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  • Writer's pictureEmerald Starling Belly Dance

Fusion Styles ~ by Emerald Starling

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The story of fusion belly dance as we know it today can be traced back to Jamila Salimpour and her classes and performances on the West Coast of the USA starting in the 1950s and 60s. Jamila Salimpour, born Giuseppina Carmela Burzi, was the daughter of Greek and Sicilian immigrants. She fell in love with Egyptian dance as a teenager by way of golden era Egyptian movies. During her teenage years, she also worked as part of the Ringling Brothers Circus, an experience that would influence her later belly dance performances. As an adult, she moved to the West Coast and was immersed in the Middle Eastern immigrant community there. She performed at popular nightclubs, including the Fez, and eventually owned her own nightclub, the Baghdad Cabaret.

One of Jamila’s most famous contributions to belly dance history is her codification of dance movements. As a dance style that was typically learned in the home by way of family members and friends, belly dance did not have formal names for any movements. In a more formal class setting, Jamila found it helpful to give movements specific and consistent names. To this day, many of her movement names (e.g., Turkish Drop, Maya, Basic Egyptian) are used by dance teachers around the world. (Other teachers around the country were also breaking down moves and developing their own systems of pedagogy, but they don't relate to the fusion story.)

Jamila’s other famous contribution to belly dance history was her performance troupe, Bal Anat. This troupe performed at the local Renaissance Faire, and was specifically designed as a more fantastical dance performance. Jamila pulled from her circus background to inform performance decisions, and also brought a different aesthetic to the costuming that was distinctly different from what belly dancers were wearing in the nightclubs. Dancers were often clad in layers of assiut and other rich textiles, and decorated their faces with markings inspired by the Amazigh people of North Africa. It was this troupe that inspired the usage of the word “tribal” to describe a new style of belly dance.

One of Jamila’s students, Masha Archer, added further elaboration to the “tribal” aesthetic of this style by adding even more emphasis on rich textiles from a variety of cultures, as well as emphasizing a sort of sculptural aspect to the dance movements. One of Masha Archer’s students and troupe members, Carolina Nericchio, would go on the found the troupe FatChanceBellyDance in the 1980s.

Carolina Nericchio & FatChanceBellyDance performed what was dubbed “American Tribal Style” or ATS. ATS took the aesthetics passed down from Jamila Salimpour and Masha Archer and added a new element - group improvisation. Based largely on the way the Banat Mazin of Egypt danced together (learned by studying with Aisha Ali), group improvisation works via a follow-the-leader format and a shared dance vocabulary. ATS and FatChanceBellyDance created their own specific vocabulary, which has been taught and performed around the world.

While group improvisation can be an exciting way to dance together as a group, solo dancers drawn to its style can find themselves limited by a strict vocabulary. And so, naturally, a more solo-focused form grew out of ATS - “tribal fusion”.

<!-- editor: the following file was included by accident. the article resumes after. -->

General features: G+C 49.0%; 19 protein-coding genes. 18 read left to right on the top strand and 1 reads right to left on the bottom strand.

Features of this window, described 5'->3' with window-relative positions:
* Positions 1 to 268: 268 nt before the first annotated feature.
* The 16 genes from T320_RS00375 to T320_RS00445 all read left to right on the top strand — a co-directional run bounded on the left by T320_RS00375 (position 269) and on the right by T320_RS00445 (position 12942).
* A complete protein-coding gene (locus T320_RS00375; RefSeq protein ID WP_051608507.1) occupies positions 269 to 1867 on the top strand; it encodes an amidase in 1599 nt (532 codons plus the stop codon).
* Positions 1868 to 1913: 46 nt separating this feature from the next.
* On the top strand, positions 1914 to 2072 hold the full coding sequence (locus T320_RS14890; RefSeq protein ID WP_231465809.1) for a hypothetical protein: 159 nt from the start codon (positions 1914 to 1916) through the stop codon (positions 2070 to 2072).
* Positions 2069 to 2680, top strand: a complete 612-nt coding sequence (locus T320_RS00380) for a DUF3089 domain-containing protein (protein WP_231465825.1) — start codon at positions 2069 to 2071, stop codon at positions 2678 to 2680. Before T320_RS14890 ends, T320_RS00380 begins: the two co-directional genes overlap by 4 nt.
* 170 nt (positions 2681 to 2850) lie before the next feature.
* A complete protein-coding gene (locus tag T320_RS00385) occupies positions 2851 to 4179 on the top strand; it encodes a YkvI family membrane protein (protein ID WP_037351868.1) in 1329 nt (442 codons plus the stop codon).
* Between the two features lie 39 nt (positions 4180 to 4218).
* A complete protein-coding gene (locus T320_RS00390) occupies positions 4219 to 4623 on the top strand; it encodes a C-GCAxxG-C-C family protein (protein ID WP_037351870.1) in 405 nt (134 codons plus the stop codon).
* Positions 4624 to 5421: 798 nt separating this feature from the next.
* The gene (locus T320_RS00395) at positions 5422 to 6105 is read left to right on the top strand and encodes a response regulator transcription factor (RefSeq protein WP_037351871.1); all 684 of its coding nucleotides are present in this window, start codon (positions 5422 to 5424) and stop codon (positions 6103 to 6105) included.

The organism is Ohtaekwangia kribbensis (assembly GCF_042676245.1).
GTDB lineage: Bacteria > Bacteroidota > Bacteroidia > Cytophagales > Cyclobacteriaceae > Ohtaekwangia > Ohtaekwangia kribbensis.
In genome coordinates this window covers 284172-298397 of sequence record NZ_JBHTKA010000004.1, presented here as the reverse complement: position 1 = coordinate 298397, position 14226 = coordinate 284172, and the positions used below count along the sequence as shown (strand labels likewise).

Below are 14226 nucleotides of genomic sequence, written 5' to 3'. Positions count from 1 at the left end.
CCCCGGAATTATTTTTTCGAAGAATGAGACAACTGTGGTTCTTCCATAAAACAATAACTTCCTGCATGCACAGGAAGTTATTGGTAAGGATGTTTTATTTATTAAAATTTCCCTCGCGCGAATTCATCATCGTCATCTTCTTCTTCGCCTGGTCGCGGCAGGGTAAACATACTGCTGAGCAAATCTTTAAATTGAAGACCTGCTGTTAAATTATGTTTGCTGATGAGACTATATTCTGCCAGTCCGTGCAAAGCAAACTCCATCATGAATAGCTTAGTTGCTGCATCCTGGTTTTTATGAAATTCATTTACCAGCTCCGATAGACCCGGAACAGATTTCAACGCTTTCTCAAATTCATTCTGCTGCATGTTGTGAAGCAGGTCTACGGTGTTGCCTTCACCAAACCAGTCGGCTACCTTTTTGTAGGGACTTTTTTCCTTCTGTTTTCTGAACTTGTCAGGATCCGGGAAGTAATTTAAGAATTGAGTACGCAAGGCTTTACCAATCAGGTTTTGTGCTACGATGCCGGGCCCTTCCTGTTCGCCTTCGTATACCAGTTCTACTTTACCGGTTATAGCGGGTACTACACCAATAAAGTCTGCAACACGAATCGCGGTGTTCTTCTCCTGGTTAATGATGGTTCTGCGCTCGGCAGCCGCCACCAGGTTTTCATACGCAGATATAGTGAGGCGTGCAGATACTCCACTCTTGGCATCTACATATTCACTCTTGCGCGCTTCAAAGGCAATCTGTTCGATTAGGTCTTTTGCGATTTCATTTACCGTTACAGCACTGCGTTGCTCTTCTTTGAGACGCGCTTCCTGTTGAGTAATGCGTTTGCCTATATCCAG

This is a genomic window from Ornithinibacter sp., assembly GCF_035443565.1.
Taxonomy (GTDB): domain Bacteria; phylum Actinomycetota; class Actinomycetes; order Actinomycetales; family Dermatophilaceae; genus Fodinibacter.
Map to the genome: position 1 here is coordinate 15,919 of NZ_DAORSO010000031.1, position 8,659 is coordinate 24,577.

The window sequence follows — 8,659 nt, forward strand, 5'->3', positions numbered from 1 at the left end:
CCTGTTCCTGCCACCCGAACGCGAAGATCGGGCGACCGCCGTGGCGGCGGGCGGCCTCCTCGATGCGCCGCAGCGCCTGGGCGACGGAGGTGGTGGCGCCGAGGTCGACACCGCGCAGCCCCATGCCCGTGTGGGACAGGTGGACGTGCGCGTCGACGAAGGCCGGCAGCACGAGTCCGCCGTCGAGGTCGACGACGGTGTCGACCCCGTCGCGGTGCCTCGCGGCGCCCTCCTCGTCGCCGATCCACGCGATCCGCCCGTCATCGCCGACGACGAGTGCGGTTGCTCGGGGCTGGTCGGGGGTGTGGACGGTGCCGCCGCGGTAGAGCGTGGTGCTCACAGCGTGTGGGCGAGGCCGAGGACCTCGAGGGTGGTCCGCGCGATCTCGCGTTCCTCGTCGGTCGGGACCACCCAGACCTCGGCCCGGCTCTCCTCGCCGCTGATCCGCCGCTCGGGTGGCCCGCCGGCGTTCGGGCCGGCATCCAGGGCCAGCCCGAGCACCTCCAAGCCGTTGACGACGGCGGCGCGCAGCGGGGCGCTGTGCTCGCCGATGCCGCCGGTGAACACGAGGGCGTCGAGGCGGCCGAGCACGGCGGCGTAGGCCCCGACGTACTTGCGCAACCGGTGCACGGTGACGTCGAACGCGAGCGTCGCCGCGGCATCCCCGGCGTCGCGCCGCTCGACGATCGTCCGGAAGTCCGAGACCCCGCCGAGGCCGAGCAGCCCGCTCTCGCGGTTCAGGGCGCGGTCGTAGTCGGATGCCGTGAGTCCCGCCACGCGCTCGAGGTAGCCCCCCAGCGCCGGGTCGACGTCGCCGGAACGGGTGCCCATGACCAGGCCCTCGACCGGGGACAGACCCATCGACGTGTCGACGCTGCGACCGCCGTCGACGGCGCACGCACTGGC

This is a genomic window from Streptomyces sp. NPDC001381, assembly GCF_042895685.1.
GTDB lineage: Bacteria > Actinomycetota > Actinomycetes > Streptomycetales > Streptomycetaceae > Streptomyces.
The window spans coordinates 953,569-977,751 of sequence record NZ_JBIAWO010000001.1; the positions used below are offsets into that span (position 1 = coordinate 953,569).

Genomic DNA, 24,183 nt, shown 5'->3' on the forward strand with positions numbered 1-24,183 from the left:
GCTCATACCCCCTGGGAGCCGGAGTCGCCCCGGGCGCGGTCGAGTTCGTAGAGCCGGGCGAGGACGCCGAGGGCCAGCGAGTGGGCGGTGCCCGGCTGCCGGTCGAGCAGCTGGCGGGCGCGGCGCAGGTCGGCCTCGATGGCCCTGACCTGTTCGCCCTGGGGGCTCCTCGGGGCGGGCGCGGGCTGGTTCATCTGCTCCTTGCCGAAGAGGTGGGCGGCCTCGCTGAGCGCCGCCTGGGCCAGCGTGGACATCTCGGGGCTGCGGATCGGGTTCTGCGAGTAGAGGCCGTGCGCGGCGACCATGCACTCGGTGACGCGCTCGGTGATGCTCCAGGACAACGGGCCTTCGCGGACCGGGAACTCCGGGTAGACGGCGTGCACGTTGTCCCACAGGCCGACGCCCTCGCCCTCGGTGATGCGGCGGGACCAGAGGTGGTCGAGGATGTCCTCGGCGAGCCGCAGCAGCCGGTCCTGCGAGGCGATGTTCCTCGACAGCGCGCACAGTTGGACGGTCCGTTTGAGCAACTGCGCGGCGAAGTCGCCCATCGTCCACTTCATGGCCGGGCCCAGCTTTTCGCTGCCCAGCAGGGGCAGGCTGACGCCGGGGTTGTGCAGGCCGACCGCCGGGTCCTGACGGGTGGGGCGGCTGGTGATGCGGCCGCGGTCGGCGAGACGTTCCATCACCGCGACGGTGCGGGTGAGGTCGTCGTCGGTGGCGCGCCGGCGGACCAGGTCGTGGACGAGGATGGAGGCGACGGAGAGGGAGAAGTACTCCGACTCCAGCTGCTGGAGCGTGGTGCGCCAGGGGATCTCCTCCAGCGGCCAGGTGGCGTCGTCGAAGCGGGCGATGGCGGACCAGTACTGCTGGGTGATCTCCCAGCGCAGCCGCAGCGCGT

The trailblazer of “tribal fusion” was Jill Parker, originally a member of FatChanceBellyDance. She branched out with her own troupe, Ultra G*psy, and experimented with her style in the 1990s. In addition to the influence of FatChanceBellyDance, Jill Parker’s style was influenced by a mix of alternative subcultures from the time, leading to the image most people have today of “tribal fusion”.

“Tribal Fusion” belly dance started to really take off in the early 2000s with the traveling show, the Bellydance Superstars. Featuring a variety of belly dancers, including Jill’s former student, Rachel Brice, this traveling show significantly boosted the popularity of belly dance in the mainstream.

It’s at this time that we see acts like The Indigo featuring Rachel Brice, Kami Liddle, and Zoe Jakes. New music also develops to specifically cater to the “tribal” belly dancer, most notably with Zoe Jakes’ band Beats Antique.

Fusion Belly Dance has since branched out into many directions. Out of the ATS and FatChanceBellyDance lineage came more styles of group improv - Amy Sigil’s Improv Team Sync, Violet Kind’s Fly Fusion, April Rose’s Cohesion, just to name a few.

Fusion also encompasses any form of belly dance that incorporates other dance forms: Ebony Qualls performs urban fusion; Sylvia Salamanca performs flamenco fusion; Colleena Shakti performs Indian fusion… the only limit is a dancer’s creativity and knowledge of dance!

Naturally, the inherent blending of styles and culture in Fusion belly dance has led to many important discussions about cultural appropriation and terminology. For example, the term “tribal” is now considered a dated term because it is, at best, non-specific and confusing, and at worst, blatantly colonialist. It has been objected to by groups from North Africa as well as Turtle Island.

There is also a strong push to give more credit, respect, and compensation to the cultures of origin and their dancers and teachers. One group doing a lot of educational work in this realm is the Paris-based North African dance group, Kif-Kif Bledi.

For a more detailed rundown of the conversations happening around the fusion belly dance sphere, check out this post by Donna Mejia.

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